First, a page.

The lawsuit also claims that a contract with the U.S. Conference of Catholic Bishops included language requiring unaccompanied minors who were pregnant to be given information and counseling about pregnancy termination, but the ORR removed that language after the USCCB complained.

The USCCB did not respond to Rewire‘s request for comment. But in a letter last year to the ORR, the USCCB and five religious groups, including some ORR grantees, wrote they could not facilitate health-care services for unaccompanied minors that run contrary to their beliefs.

The lawsuit is the second the ACLU has filed recently against the federal government over religious privileges.

Last month, the ACLU filed a Freedom of Information Act suit demanding that the federal Centers for Medicare & Medicaid Services release complaints against federally funded Catholic hospitals, where patients have reported being denied emergency medical care in violation of federal law.

In 2009, the ACLU also sued the federal government for allowing USCCB to impose religious restrictions on a taxpayer-funded reproductive health program for trafficking survivors. In 2012, a district court ruled in the ACLU’s favor, and the government appealed. The First Circuit Court of Appeal later dismissed the case as “moot” because the government did not renew USCCB’s contract.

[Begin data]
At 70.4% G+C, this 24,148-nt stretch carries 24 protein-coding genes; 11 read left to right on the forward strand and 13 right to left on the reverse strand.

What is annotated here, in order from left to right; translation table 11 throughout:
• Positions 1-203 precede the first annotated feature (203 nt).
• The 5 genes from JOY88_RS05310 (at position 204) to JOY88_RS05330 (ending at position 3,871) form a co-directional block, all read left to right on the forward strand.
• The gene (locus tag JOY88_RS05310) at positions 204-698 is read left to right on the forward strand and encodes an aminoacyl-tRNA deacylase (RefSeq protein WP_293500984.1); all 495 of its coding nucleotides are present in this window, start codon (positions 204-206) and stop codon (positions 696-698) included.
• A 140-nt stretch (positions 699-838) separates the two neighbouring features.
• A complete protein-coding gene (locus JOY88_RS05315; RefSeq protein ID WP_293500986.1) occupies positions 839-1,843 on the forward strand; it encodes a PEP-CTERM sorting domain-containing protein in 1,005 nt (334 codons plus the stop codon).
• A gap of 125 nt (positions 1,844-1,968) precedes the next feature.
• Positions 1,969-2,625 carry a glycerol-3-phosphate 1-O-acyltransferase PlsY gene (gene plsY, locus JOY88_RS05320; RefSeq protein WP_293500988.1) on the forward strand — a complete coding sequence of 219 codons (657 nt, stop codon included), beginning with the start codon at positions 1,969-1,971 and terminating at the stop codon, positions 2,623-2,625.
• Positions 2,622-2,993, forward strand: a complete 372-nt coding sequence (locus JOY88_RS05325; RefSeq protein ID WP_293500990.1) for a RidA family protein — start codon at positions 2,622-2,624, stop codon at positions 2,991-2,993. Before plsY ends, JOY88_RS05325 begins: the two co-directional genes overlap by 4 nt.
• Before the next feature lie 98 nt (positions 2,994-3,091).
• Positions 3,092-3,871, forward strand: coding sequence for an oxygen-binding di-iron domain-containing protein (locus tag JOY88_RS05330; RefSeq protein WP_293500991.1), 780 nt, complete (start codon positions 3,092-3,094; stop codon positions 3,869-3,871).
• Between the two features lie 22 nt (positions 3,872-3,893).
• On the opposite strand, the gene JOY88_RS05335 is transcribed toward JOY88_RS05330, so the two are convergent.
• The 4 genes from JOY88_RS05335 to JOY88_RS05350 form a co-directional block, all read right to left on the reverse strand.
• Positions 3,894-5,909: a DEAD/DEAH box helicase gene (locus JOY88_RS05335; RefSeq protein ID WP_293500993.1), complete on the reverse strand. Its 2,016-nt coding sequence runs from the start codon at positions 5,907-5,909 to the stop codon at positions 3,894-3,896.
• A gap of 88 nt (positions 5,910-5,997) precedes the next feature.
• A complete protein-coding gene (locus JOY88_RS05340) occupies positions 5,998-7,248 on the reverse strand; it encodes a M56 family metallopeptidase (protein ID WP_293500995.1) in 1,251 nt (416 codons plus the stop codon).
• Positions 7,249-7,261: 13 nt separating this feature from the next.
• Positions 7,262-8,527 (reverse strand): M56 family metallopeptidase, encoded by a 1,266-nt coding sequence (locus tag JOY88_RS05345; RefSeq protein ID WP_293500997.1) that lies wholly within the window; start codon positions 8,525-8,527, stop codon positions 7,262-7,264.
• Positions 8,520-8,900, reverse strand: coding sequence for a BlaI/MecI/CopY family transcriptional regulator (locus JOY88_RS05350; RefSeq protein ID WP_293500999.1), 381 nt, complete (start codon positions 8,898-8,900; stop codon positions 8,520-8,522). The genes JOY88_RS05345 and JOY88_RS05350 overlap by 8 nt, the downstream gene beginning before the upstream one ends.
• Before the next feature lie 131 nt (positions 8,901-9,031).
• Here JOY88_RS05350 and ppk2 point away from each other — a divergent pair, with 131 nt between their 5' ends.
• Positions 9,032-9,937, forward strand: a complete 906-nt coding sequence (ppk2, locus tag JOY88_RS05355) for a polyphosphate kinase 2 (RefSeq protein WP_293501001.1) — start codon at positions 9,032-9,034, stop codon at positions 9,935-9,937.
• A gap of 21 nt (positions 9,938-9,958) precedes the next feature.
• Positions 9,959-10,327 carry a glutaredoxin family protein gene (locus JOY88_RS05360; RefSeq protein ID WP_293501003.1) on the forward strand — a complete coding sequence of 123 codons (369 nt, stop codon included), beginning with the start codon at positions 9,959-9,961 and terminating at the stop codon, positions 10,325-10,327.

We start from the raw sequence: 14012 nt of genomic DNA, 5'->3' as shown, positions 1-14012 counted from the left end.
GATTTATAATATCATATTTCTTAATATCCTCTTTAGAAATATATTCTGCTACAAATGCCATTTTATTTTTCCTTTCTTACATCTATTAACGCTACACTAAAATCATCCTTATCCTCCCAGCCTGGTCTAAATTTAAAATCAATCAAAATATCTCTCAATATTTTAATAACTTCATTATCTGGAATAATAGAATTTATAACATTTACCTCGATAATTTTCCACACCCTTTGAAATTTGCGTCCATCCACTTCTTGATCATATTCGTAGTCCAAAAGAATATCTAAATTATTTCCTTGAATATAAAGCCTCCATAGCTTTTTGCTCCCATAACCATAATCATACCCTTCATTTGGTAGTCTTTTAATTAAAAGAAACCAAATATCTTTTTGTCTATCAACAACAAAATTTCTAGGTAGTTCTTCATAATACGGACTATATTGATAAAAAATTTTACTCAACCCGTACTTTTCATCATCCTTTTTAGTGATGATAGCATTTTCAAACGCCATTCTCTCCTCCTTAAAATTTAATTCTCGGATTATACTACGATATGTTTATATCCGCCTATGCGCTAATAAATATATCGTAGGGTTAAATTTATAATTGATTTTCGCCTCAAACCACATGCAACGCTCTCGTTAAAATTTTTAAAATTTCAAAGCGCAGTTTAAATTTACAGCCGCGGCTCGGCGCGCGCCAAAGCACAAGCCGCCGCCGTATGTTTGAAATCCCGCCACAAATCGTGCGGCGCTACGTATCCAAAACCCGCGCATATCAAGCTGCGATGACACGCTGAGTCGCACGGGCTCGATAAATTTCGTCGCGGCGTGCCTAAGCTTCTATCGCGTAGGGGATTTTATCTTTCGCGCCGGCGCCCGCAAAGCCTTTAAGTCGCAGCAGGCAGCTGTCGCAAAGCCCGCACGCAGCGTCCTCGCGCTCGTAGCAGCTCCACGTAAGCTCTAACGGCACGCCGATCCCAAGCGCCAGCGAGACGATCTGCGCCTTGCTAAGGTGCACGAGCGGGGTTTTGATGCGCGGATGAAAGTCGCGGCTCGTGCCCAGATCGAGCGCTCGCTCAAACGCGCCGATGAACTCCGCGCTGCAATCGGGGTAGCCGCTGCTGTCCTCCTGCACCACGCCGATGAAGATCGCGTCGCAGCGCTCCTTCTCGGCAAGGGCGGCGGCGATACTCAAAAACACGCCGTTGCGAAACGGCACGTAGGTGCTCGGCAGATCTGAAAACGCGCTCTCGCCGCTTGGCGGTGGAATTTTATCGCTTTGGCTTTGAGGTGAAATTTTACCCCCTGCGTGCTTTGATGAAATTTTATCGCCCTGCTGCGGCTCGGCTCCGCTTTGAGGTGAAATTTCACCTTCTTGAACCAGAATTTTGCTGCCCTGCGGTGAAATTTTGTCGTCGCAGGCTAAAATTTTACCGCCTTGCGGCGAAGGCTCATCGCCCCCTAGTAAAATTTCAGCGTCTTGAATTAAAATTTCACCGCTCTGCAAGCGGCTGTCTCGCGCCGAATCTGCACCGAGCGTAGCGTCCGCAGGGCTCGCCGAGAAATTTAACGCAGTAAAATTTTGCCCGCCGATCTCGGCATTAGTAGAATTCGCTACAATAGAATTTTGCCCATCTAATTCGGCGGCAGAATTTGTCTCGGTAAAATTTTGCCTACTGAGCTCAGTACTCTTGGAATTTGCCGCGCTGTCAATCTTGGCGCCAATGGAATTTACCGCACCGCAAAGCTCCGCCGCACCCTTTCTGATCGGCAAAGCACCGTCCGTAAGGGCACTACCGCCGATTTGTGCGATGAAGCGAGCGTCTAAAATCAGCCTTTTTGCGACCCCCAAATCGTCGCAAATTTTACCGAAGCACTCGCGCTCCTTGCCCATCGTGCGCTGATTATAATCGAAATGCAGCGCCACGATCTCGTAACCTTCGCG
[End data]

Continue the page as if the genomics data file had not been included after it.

Analysis Violence

Hearing for Accused Planned Parenthood Shooter Overlooks His Extreme Anti-Abortion Views

Jessica Mason Pieklo

After a full day of testimony, which included an investigator's account that Dear had stopped at a crisis pregnancy center (CPC) before moving on to the Planned Parenthood, it was clear that neither the prosecution nor the defense wanted to talk about the central issue of Robert Lewis Dear Jr.’s case: anti-choice rhetoric and violence.

We won’t know until mid-May at the earliest whether the State of Colorado considers Robert Lewis Dear Jr. legally competent to stand trial for the murder of three people at a Colorado Springs Planned Parenthood last November. Thursday was the first round of Dear’s competency hearing as to his mental state and whether he should stand trial or face commitment at a state mental hospital. But after a full day of testimony, which included an investigator’s account that Dear had stopped at a crisis pregnancy center (CPC) before moving on to the Planned Parenthood, it was clear that neither the prosecution nor the defense wanted to talk about the central issue of Dear’s case: anti-choice rhetoric and violence.